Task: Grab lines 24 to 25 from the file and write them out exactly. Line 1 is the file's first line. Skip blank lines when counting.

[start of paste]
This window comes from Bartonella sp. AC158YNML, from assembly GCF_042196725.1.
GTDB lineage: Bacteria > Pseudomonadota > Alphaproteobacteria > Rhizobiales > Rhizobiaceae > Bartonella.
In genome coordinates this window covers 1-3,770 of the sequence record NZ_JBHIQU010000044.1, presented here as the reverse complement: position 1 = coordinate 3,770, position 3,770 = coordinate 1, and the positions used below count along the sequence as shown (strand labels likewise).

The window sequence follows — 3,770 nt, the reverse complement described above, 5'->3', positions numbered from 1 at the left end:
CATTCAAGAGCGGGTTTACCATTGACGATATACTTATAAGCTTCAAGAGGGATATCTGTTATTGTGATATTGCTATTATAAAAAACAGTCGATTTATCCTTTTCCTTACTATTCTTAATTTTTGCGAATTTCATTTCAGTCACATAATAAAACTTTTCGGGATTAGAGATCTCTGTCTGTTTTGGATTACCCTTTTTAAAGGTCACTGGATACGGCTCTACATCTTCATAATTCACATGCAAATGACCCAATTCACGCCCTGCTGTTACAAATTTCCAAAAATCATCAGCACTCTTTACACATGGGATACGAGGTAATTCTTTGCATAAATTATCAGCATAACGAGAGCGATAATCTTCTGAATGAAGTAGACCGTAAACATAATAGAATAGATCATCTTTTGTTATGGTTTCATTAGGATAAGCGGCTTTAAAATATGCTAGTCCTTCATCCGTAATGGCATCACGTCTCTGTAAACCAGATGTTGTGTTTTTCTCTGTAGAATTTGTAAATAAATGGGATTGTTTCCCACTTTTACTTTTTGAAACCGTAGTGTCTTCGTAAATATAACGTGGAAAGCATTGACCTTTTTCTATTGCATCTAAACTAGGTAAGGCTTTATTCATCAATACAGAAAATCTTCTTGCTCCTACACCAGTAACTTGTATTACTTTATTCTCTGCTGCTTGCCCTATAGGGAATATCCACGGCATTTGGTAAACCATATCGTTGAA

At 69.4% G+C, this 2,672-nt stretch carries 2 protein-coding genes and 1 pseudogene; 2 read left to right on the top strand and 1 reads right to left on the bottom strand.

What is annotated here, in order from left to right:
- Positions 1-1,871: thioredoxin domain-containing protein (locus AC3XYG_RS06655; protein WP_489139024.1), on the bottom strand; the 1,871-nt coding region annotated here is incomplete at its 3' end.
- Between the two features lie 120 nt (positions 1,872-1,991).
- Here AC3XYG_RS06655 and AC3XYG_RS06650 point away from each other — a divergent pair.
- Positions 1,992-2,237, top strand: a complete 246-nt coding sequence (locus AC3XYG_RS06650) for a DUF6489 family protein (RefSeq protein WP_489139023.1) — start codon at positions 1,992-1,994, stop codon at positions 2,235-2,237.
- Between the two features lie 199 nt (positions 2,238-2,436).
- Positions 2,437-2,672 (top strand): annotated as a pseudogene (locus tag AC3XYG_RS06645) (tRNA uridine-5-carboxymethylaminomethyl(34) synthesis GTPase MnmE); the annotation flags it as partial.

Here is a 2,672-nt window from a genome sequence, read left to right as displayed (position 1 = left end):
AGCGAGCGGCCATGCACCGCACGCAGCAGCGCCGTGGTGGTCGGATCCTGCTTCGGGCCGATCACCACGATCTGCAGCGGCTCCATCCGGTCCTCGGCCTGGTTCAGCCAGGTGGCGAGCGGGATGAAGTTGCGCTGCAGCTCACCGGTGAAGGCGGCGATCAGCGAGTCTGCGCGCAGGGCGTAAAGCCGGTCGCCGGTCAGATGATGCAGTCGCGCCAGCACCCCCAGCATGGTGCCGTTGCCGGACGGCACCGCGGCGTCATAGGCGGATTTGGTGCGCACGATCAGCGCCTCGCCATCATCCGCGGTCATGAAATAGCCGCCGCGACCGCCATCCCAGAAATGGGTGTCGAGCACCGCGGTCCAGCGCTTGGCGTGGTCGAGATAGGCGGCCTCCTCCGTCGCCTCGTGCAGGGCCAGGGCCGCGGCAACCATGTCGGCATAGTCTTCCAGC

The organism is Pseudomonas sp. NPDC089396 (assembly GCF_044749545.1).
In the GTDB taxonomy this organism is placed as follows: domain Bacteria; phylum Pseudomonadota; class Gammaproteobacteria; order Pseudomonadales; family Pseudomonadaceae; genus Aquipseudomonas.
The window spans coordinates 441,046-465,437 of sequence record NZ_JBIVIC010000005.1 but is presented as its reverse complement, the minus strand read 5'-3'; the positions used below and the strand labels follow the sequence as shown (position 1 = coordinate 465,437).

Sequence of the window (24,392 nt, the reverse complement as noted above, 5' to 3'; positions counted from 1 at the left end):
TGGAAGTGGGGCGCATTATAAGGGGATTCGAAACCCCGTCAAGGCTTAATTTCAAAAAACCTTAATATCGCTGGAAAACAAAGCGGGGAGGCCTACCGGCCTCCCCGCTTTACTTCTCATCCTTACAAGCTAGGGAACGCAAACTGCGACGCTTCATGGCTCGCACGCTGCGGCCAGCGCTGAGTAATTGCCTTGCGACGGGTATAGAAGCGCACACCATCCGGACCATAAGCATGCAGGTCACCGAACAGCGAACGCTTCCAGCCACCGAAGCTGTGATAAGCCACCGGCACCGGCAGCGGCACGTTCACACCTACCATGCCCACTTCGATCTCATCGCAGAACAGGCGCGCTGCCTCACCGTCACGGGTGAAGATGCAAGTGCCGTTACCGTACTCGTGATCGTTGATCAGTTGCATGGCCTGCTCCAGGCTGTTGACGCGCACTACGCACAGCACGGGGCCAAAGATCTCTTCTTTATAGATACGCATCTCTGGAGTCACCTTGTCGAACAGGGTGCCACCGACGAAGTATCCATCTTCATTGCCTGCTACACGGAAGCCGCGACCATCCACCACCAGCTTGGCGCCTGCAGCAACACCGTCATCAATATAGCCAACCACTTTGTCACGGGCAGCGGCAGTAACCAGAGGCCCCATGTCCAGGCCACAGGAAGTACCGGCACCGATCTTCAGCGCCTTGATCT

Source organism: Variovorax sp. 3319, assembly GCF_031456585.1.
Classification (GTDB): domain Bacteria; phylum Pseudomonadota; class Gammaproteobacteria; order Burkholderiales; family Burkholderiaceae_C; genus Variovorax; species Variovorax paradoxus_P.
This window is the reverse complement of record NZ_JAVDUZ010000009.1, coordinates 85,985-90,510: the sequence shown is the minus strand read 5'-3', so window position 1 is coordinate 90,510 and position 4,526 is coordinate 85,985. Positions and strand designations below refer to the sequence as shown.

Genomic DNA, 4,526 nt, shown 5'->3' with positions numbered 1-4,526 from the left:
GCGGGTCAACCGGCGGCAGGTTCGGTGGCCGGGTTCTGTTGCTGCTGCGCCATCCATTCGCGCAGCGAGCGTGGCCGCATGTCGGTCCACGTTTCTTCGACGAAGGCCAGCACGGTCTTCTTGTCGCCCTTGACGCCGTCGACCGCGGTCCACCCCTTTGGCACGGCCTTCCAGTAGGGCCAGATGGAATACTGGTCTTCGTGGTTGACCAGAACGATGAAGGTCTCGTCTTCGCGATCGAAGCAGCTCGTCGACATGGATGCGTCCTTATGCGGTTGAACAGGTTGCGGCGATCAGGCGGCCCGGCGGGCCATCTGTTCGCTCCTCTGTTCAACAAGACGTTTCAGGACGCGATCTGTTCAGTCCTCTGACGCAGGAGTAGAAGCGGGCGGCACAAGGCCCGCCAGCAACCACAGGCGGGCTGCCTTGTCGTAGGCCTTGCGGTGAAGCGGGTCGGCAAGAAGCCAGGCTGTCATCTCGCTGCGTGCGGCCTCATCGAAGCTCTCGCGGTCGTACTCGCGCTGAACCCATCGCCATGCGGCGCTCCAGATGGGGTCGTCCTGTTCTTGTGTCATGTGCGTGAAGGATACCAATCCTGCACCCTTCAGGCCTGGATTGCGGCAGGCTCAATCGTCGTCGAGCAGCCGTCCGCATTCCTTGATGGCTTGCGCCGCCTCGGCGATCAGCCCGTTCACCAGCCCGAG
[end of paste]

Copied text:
Genomic DNA, 4,526 nt, shown 5'->3' with positions numbered 1-4,526 from the left:
GCGGGTCAACCGGCGGCAGGTTCGGTGGCCGGGTTCTGTTGCTGCTGCGCCATCCATTCGCGCAGCGAGCGTGGCCGCATGTCGGTCCACGTTTCTTCGACGAAGGCCAGCACGGTCTTCTTGTCGCCCTTGACGCCGTCGACCGCGGTCCACCCCTTTGGCACGGCCTTCCAGTAGGGCCAGATGGAATACTGGTCTTCGTGGTTGACCAGAACGATGAAGGTCTCGTCTTCGCGATCGAAGCAGCTCGTCGACATGGATGCGTCCTTATGCGGTTGAACAGGTTGCGGCGATCAGGCGGCCCGGCGGGCCATCTGTTCGCTCCTCTGTTCAACAAGACGTTTCAGGACGCGATCTGTTCAGTCCTCTGACGCAGGAGTAGAAGCGGGCGGCACAAGGCCCGCCAGCAACCACAGGCGGGCTGCCTTGTCGTAGGCCTTGCGGTGAAGCGGGTCGGCAAGAAGCCAGGCTGTCATCTCGCTGCGTGCGGCCTCATCGAAGCTCTCGCGGTCGTACTCGCGCTGAACCCATCGCCATGCGGCGCTCCAGATGGGGTCGTCCTGTTCTTGTGTCATGTGCGTGAAGGATACCAATCCTGCACCCTTCAGGCCTGGATTGCGGCAGGCTCAATCGTCGTCGAGCAGCCGTCCGCATTCCTTGATGGCTTGCGCCGCCTCGGCGATCAGCCCGTTCACCAGCCCGAG